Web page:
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Attacapan Family

 Native American Nations | Linguistic Families                    

  • Attacapas, Gallatin in Trans. and Coll. Am. Antiq. Soc., II, 116, 306, 1836. Gallatin in Trans. Am. Eth. Soc., II. pt. 1, xcix, 77, 1848. Latham, Nat. Hist. Man, 343, 1850 (includes Attacapas and Carankuas). Gallatin in Schoolcraft, Ind. Tribes, III, 402, 1853. Buschmann, Spuren der aztek. Sprache, 426, 1859.
  • Attacapa, Latham in Proc. Philolog. Soc. Lond., II, 31-50, 1846. Prichard, Phys. Hist. Mankind, V, 406, 1847 (or “Men eaters”). Latham in Trans. Philolog. Soc. Lond., 105, 1856. Latham, Opuscula, 293, 1860.
  • Attakapa, Latham in Trans. Philolog. Soc. Lond., 103, 1856. Latham, Opuscula, 366, 1860. Latham, El. Comp. Phil., 477, 1862 (referred to as one of the two most isolated languages of N.A.)
  • Atákapa, Gatschet, Creek Mig. Leg., I. 45, 1884. Gatschet in Science, 414, Apr. 29, 1887.
    Derivation: From a Choctaw word meaning “man-eater.”

Little is known of the tribe, the language of which forms the basis of the present family. The sole knowledge possessed by Gallatin was derived from a vocabulary and some scanty information furnished by Dr. John Sibley, who collected his material in the year 1805. Gallatin states that the tribe was reduced to 50 men. According to Dr. Sibley the Attacapa language was spoken also by another tribe, the “Carankouas,” who lived on the coast of Texas, and who conversed in their own language besides. In 1885 Mr. Gatschet visited the section formerly inhabited by the Attacapa and after much search discovered one man and two women at Lake Charles, Calcasieu Parish, Louisiana, and another woman living 10 miles to the south; he also heard of five other women then scattered in western Texas; these are thought to be the only survivors of the tribe. Mr. Gatschet collected some two thousand words and a considerable body of text. His vocabulary differs considerably from the one furnished by Dr. Sibley and published by Gallatin, and indicates that the language of the western branch of the tribe was dialectically distinct from that of their brethren farther to the east.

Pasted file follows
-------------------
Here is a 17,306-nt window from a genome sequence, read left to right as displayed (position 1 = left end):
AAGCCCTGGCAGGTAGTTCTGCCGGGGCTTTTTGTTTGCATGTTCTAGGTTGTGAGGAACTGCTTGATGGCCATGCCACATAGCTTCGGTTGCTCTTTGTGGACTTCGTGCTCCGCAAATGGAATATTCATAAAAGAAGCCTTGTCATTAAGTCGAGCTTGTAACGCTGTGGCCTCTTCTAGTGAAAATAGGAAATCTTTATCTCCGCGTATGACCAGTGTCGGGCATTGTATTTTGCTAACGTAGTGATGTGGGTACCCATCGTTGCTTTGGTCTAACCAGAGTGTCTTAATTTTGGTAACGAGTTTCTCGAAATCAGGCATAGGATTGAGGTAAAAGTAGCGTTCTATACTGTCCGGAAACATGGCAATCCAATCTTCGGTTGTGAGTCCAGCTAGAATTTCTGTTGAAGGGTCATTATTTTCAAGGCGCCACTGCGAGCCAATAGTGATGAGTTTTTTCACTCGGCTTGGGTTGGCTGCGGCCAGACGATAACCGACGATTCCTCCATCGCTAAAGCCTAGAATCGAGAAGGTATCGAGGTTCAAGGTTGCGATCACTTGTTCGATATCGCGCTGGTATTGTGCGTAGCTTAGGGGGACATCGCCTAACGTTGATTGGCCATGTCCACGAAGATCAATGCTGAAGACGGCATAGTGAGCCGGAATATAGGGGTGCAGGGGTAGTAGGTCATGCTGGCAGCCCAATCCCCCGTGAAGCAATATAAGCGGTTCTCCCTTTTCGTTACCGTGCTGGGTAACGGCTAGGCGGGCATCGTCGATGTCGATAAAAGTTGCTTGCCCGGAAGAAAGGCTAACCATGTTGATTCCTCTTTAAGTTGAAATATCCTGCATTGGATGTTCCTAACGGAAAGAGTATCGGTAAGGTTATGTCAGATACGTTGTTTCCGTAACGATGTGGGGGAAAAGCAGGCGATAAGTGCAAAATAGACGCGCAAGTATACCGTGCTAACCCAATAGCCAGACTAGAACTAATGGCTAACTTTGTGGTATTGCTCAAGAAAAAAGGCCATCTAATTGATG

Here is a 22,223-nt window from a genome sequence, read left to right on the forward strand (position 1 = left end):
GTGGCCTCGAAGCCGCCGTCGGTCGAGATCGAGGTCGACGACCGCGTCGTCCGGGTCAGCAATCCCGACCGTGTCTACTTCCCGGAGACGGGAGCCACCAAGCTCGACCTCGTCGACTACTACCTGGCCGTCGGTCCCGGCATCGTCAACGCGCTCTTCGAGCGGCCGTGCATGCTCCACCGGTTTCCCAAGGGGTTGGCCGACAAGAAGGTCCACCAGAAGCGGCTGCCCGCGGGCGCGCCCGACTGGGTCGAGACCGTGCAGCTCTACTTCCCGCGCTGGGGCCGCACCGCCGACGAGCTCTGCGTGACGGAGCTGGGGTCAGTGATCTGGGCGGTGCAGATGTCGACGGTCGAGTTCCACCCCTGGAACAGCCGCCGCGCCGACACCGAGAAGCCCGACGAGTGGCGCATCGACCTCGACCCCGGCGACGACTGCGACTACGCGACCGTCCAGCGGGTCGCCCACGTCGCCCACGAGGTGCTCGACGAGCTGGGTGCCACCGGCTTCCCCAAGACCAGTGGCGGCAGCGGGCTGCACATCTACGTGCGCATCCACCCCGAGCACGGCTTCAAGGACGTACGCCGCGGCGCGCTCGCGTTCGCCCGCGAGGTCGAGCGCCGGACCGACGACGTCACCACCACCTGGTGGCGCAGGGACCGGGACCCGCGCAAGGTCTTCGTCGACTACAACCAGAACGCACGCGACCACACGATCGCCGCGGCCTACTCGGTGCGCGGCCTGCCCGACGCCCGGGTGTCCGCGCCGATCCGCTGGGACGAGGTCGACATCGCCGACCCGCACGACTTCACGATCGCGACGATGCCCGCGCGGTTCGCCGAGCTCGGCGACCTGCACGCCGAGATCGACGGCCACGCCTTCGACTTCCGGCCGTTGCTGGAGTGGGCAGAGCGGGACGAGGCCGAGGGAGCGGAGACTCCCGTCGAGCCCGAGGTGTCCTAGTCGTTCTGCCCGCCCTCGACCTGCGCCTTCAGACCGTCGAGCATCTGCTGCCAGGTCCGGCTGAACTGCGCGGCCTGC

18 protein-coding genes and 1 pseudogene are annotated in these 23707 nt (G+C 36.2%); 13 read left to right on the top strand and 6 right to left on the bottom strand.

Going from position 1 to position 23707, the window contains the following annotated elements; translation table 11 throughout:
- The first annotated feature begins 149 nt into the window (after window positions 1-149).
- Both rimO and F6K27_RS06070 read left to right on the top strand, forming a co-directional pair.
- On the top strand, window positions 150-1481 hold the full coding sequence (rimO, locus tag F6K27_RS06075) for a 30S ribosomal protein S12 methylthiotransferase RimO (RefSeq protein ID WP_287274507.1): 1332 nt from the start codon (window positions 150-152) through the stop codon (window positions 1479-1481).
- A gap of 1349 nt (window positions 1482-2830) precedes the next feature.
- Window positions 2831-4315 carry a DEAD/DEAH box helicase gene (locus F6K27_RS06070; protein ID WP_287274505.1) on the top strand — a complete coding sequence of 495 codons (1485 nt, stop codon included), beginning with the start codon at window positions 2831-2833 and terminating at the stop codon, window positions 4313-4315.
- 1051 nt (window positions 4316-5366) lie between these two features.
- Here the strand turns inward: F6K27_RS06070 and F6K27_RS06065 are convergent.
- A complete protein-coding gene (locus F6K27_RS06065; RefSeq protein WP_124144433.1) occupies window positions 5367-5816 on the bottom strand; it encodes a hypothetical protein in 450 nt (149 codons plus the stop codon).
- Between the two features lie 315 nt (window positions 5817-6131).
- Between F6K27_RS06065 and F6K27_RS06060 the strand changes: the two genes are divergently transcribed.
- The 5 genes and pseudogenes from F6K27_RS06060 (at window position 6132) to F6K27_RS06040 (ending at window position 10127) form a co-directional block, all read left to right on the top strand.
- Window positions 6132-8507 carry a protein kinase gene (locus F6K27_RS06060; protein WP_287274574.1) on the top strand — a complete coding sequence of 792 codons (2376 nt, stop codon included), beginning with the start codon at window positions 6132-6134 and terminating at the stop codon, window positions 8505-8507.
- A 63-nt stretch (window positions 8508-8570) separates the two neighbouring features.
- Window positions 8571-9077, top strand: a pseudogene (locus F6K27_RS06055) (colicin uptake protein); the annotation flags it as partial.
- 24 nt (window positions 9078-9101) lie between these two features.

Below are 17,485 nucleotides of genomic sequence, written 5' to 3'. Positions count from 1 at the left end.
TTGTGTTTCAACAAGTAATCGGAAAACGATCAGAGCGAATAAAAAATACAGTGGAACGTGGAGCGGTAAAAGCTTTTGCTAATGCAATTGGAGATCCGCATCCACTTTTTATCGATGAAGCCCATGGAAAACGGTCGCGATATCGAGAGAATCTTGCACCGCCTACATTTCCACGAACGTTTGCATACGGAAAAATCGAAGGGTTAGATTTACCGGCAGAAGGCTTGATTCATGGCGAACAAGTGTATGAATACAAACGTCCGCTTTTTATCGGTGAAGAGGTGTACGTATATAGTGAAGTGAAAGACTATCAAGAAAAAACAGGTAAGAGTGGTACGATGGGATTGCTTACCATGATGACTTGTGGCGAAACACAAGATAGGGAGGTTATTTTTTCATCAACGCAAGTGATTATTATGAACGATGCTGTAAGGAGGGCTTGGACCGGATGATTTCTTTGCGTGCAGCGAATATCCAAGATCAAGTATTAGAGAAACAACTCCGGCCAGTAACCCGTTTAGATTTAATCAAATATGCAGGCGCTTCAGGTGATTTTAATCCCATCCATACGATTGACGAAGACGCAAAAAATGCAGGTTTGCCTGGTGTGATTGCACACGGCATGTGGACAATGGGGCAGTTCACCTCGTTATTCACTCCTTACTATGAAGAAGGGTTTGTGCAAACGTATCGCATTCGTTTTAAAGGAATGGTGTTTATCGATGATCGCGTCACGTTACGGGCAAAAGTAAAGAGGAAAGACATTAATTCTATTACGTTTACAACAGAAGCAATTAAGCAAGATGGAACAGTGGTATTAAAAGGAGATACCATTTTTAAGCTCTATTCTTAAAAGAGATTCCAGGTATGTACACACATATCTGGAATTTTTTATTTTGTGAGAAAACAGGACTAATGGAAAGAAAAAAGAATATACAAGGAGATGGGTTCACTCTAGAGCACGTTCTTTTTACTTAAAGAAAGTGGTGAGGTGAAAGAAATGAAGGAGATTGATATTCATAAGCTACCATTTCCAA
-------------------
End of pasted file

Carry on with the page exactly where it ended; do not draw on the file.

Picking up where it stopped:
The above material seems to show that the Attacapa language is distinct from all others, except possibly the Chitimachan.

Indian Linguistic Families of America North of Mexico, 1891

Linguistic Families

 

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